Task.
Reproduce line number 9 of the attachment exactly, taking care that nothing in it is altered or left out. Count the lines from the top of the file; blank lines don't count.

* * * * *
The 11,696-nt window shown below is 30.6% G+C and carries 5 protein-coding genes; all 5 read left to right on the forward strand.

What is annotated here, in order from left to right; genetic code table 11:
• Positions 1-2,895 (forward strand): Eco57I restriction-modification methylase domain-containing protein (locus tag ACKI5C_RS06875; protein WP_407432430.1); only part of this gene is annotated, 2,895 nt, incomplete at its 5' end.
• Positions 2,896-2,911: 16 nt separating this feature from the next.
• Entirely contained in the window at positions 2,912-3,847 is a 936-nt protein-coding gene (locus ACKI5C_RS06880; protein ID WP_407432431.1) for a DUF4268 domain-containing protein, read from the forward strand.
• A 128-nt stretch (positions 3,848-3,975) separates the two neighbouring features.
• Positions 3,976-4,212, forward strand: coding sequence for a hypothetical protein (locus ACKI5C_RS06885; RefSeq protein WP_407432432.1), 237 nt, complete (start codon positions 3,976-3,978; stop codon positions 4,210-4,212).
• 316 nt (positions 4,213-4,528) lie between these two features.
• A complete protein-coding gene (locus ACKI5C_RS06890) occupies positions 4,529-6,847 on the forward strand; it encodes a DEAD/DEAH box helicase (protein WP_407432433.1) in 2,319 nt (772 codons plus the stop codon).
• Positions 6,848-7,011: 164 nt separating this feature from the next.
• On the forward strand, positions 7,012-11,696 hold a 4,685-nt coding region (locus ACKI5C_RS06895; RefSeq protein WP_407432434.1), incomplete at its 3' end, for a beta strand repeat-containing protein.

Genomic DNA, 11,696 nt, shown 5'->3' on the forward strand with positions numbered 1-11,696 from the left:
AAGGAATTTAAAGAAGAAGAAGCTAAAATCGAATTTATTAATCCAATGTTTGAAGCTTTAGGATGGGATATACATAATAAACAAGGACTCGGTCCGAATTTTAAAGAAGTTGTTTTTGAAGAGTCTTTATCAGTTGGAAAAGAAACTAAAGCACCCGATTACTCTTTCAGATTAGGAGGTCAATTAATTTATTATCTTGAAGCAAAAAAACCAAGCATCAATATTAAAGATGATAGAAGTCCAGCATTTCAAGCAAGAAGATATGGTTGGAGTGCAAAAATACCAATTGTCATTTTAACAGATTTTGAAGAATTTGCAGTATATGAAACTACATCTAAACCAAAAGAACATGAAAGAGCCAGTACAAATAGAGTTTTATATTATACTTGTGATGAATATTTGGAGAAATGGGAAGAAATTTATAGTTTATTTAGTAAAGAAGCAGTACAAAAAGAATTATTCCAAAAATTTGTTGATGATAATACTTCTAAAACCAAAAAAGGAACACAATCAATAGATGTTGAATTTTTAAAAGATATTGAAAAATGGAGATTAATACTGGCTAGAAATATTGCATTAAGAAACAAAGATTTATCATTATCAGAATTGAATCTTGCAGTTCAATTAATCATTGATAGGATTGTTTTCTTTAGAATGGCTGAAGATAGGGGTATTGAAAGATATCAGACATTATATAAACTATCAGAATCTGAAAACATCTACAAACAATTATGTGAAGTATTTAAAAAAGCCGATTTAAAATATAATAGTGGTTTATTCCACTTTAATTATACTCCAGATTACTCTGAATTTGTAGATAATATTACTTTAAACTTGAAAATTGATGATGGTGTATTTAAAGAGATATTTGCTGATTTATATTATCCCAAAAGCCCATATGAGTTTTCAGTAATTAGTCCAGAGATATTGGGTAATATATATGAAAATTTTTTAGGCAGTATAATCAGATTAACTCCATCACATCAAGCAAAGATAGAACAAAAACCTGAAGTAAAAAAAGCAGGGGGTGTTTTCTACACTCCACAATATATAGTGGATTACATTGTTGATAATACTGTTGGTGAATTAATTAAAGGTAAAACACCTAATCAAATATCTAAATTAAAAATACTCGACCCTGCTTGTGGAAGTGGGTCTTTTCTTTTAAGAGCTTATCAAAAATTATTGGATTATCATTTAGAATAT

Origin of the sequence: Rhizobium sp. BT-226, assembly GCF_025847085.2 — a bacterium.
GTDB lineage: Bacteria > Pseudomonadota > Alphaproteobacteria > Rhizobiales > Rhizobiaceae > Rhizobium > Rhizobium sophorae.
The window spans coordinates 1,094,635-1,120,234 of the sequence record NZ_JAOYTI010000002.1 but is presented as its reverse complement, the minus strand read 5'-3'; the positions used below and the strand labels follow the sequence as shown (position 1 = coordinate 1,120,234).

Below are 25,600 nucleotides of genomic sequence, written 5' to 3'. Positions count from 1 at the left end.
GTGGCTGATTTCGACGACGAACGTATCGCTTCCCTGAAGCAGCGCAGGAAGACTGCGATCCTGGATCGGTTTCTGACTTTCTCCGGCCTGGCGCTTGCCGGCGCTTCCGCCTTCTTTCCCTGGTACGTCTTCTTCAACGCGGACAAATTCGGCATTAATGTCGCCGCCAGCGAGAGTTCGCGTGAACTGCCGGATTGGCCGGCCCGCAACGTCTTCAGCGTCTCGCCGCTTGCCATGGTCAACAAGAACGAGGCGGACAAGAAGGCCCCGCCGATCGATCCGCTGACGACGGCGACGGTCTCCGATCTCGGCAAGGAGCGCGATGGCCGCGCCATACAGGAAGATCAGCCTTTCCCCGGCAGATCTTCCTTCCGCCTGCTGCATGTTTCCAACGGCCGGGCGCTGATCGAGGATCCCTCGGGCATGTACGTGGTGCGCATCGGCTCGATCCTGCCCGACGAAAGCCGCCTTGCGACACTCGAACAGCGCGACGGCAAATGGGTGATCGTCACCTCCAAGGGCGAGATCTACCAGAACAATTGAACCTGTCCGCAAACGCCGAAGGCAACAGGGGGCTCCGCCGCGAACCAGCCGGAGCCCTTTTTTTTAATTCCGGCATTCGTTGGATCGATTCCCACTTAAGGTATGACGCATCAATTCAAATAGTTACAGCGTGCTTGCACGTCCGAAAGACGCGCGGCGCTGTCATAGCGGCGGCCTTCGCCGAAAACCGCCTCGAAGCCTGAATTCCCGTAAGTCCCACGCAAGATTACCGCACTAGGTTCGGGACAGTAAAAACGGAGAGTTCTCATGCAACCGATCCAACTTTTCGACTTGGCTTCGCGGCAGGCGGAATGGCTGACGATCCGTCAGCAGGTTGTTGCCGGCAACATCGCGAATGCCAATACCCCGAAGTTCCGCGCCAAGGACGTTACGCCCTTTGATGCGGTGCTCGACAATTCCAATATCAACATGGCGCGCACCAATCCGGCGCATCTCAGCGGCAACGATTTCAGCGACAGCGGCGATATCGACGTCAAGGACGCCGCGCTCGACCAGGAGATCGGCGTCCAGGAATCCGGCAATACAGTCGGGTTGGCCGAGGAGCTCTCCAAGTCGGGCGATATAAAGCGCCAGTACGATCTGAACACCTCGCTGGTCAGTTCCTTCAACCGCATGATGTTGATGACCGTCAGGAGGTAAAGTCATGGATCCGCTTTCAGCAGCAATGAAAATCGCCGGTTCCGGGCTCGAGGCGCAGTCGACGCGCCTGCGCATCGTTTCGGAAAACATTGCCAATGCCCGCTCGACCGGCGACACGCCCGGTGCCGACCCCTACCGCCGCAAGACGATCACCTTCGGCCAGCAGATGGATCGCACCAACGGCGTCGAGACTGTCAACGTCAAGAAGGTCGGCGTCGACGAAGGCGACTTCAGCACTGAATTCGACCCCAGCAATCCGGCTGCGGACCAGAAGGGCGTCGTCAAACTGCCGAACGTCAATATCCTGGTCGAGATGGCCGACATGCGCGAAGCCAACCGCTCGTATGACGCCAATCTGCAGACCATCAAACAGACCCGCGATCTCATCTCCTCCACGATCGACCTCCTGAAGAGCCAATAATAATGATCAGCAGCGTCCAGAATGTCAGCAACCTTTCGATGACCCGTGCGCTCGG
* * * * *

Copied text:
• A complete protein-coding gene (locus ACKI5C_RS06890) occupies positions 4,529-6,847 on the forward strand; it encodes a DEAD/DEAH box helicase (protein WP_407432433.1) in 2,319 nt (772 codons plus the stop codon).